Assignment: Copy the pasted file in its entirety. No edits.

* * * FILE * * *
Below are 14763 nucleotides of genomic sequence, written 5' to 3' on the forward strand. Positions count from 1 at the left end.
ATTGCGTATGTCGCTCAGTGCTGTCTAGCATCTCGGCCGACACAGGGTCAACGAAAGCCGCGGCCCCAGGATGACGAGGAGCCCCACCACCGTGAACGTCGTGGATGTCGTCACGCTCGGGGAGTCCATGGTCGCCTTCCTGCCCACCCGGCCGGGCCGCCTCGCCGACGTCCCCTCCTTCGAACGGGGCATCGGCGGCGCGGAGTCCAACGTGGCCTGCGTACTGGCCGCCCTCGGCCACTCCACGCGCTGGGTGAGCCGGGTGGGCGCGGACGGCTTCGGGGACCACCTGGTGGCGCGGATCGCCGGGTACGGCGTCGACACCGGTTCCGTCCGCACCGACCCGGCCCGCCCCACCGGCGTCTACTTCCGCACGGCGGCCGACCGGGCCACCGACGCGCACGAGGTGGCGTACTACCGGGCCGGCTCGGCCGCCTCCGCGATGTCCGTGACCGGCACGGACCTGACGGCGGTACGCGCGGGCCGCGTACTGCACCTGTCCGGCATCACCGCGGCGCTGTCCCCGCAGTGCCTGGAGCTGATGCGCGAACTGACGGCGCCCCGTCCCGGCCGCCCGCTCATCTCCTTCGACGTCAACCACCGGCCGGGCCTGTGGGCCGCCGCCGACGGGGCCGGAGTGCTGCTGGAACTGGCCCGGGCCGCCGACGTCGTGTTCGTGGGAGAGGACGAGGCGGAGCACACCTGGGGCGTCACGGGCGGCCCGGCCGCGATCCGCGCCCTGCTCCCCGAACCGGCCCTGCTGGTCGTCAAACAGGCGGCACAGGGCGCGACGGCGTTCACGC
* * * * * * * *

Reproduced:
Below are 14763 nucleotides of genomic sequence, written 5' to 3' on the forward strand. Positions count from 1 at the left end.
ATTGCGTATGTCGCTCAGTGCTGTCTAGCATCTCGGCCGACACAGGGTCAACGAAAGCCGCGGCCCCAGGATGACGAGGAGCCCCACCACCGTGAACGTCGTGGATGTCGTCACGCTCGGGGAGTCCATGGTCGCCTTCCTGCCCACCCGGCCGGGCCGCCTCGCCGACGTCCCCTCCTTCGAACGGGGCATCGGCGGCGCGGAGTCCAACGTGGCCTGCGTACTGGCCGCCCTCGGCCACTCCACGCGCTGGGTGAGCCGGGTGGGCGCGGACGGCTTCGGGGACCACCTGGTGGCGCGGATCGCCGGGTACGGCGTCGACACCGGTTCCGTCCGCACCGACCCGGCCCGCCCCACCGGCGTCTACTTCCGCACGGCGGCCGACCGGGCCACCGACGCGCACGAGGTGGCGTACTACCGGGCCGGCTCGGCCGCCTCCGCGATGTCCGTGACCGGCACGGACCTGACGGCGGTACGCGCGGGCCGCGTACTGCACCTGTCCGGCATCACCGCGGCGCTGTCCCCGCAGTGCCTGGAGCTGATGCGCGAACTGACGGCGCCCCGTCCCGGCCGCCCGCTCATCTCCTTCGACGTCAACCACCGGCCGGGCCTGTGGGCCGCCGCCGACGGGGCCGGAGTGCTGCTGGAACTGGCCCGGGCCGCCGACGTCGTGTTCGTGGGAGAGGACGAGGCGGAGCACACCTGGGGCGTCACGGGCGGCCCGGCCGCGATCCGCGCCCTGCTCCCCGAACCGGCCCTGCTGGTCGTCAAACAGGCGGCACAGGGCGCGACGGCGTTCACGC